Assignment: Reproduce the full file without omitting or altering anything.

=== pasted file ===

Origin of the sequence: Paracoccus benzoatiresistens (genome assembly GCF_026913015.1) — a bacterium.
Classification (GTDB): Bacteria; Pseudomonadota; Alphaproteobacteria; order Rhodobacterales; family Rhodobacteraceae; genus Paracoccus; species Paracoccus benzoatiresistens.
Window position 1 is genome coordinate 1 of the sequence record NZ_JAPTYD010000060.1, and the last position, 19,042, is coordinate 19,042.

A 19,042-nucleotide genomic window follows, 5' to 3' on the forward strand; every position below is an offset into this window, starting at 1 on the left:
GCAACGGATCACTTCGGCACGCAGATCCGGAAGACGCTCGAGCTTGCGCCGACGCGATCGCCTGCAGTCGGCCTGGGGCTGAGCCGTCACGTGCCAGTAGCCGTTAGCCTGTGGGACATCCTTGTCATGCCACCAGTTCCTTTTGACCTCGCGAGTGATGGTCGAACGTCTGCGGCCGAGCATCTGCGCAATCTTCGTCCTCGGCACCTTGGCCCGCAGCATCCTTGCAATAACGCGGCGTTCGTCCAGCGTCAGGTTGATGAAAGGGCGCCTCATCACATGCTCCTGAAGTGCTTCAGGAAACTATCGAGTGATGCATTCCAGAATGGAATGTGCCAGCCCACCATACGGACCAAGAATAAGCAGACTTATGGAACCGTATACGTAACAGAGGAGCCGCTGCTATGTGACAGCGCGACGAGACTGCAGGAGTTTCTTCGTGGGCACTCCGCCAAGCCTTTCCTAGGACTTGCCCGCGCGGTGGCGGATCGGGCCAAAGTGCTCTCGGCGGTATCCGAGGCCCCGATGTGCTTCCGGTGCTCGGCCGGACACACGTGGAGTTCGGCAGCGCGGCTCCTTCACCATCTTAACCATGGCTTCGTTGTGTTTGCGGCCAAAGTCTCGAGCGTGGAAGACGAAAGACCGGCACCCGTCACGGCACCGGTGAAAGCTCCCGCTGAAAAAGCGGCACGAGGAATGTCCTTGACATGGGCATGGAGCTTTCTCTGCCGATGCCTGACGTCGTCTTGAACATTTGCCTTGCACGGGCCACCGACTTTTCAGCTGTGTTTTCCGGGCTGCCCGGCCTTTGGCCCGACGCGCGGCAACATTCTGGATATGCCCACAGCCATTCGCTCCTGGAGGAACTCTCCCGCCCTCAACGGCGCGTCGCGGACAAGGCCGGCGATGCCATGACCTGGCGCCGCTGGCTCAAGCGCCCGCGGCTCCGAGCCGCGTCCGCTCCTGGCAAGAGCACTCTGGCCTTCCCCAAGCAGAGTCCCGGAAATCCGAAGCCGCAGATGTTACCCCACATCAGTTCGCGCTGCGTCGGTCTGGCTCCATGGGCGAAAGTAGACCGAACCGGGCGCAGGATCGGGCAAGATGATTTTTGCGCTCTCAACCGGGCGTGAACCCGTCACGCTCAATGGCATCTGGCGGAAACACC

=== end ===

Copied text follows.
Origin of the sequence: Paracoccus benzoatiresistens (genome assembly GCF_026913015.1) — a bacterium.
Classification (GTDB): Bacteria; Pseudomonadota; Alphaproteobacteria; order Rhodobacterales; family Rhodobacteraceae; genus Paracoccus; species Paracoccus benzoatiresistens.
Window position 1 is genome coordinate 1 of the sequence record NZ_JAPTYD010000060.1, and the last position, 19,042, is coordinate 19,042.

A 19,042-nucleotide genomic window follows, 5' to 3' on the forward strand; every position below is an offset into this window, starting at 1 on the left:
GCAACGGATCACTTCGGCACGCAGATCCGGAAGACGCTCGAGCTTGCGCCGACGCGATCGCCTGCAGTCGGCCTGGGGCTGAGCCGTCACGTGCCAGTAGCCGTTAGCCTGTGGGACATCCTTGTCATGCCACCAGTTCCTTTTGACCTCGCGAGTGATGGTCGAACGTCTGCGGCCGAGCATCTGCGCAATCTTCGTCCTCGGCACCTTGGCCCGCAGCATCCTTGCAATAACGCGGCGTTCGTCCAGCGTCAGGTTGATGAAAGGGCGCCTCATCACATGCTCCTGAAGTGCTTCAGGAAACTATCGAGTGATGCATTCCAGAATGGAATGTGCCAGCCCACCATACGGACCAAGAATAAGCAGACTTATGGAACCGTATACGTAACAGAGGAGCCGCTGCTATGTGACAGCGCGACGAGACTGCAGGAGTTTCTTCGTGGGCACTCCGCCAAGCCTTTCCTAGGACTTGCCCGCGCGGTGGCGGATCGGGCCAAAGTGCTCTCGGCGGTATCCGAGGCCCCGATGTGCTTCCGGTGCTCGGCCGGACACACGTGGAGTTCGGCAGCGCGGCTCCTTCACCATCTTAACCATGGCTTCGTTGTGTTTGCGGCCAAAGTCTCGAGCGTGGAAGACGAAAGACCGGCACCCGTCACGGCACCGGTGAAAGCTCCCGCTGAAAAAGCGGCACGAGGAATGTCCTTGACATGGGCATGGAGCTTTCTCTGCCGATGCCTGACGTCGTCTTGAACATTTGCCTTGCACGGGCCACCGACTTTTCAGCTGTGTTTTCCGGGCTGCCCGGCCTTTGGCCCGACGCGCGGCAACATTCTGGATATGCCCACAGCCATTCGCTCCTGGAGGAACTCTCCCGCCCTCAACGGCGCGTCGCGGACAAGGCCGGCGATGCCATGACCTGGCGCCGCTGGCTCAAGCGCCCGCGGCTCCGAGCCGCGTCCGCTCCTGGCAAGAGCACTCTGGCCTTCCCCAAGCAGAGTCCCGGAAATCCGAAGCCGCAGATGTTACCCCACATCAGTTCGCGCTGCGTCGGTCTGGCTCCATGGGCGAAAGTAGACCGAACCGGGCGCAGGATCGGGCAAGATGATTTTTGCGCTCTCAACCGGGCGTGAACCCGTCACGCTCAATGGCATCTGGCGGAAACACC